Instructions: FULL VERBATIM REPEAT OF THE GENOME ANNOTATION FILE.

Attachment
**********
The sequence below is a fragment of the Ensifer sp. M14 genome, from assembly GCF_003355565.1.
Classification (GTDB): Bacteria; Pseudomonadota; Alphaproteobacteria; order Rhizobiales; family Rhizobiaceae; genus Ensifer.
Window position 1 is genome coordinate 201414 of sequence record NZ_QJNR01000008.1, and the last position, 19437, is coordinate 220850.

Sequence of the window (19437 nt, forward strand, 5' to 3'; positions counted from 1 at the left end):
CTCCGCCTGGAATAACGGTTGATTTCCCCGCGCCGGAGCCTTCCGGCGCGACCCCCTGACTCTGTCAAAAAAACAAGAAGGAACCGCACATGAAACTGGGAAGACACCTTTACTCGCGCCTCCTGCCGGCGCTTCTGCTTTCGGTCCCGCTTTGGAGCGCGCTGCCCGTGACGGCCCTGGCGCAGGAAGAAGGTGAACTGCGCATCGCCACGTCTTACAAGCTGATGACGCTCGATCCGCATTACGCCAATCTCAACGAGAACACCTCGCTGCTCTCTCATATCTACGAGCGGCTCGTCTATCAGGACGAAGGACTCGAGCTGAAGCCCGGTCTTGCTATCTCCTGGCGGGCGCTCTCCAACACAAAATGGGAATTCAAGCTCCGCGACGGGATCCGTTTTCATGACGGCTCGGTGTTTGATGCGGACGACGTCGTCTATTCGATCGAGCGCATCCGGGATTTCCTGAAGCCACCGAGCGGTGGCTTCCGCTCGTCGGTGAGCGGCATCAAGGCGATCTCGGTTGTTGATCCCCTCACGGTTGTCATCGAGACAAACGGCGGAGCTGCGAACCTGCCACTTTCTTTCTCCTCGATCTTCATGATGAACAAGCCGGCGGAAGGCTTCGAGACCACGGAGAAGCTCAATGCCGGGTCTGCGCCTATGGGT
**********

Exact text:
The sequence below is a fragment of the Ensifer sp. M14 genome, from assembly GCF_003355565.1.
Classification (GTDB): Bacteria; Pseudomonadota; Alphaproteobacteria; order Rhizobiales; family Rhizobiaceae; genus Ensifer.
Window position 1 is genome coordinate 201414 of sequence record NZ_QJNR01000008.1, and the last position, 19437, is coordinate 220850.

Sequence of the window (19437 nt, forward strand, 5' to 3'; positions counted from 1 at the left end):
CTCCGCCTGGAATAACGGTTGATTTCCCCGCGCCGGAGCCTTCCGGCGCGACCCCCTGACTCTGTCAAAAAAACAAGAAGGAACCGCACATGAAACTGGGAAGACACCTTTACTCGCGCCTCCTGCCGGCGCTTCTGCTTTCGGTCCCGCTTTGGAGCGCGCTGCCCGTGACGGCCCTGGCGCAGGAAGAAGGTGAACTGCGCATCGCCACGTCTTACAAGCTGATGACGCTCGATCCGCATTACGCCAATCTCAACGAGAACACCTCGCTGCTCTCTCATATCTACGAGCGGCTCGTCTATCAGGACGAAGGACTCGAGCTGAAGCCCGGTCTTGCTATCTCCTGGCGGGCGCTCTCCAACACAAAATGGGAATTCAAGCTCCGCGACGGGATCCGTTTTCATGACGGCTCGGTGTTTGATGCGGACGACGTCGTCTATTCGATCGAGCGCATCCGGGATTTCCTGAAGCCACCGAGCGGTGGCTTCCGCTCGTCGGTGAGCGGCATCAAGGCGATCTCGGTTGTTGATCCCCTCACGGTTGTCATCGAGACAAACGGCGGAGCTGCGAACCTGCCACTTTCTTTCTCCTCGATCTTCATGATGAACAAGCCGGCGGAAGGCTTCGAGACCACGGAGAAGCTCAATGCCGGGTCTGCGCCTATGGGT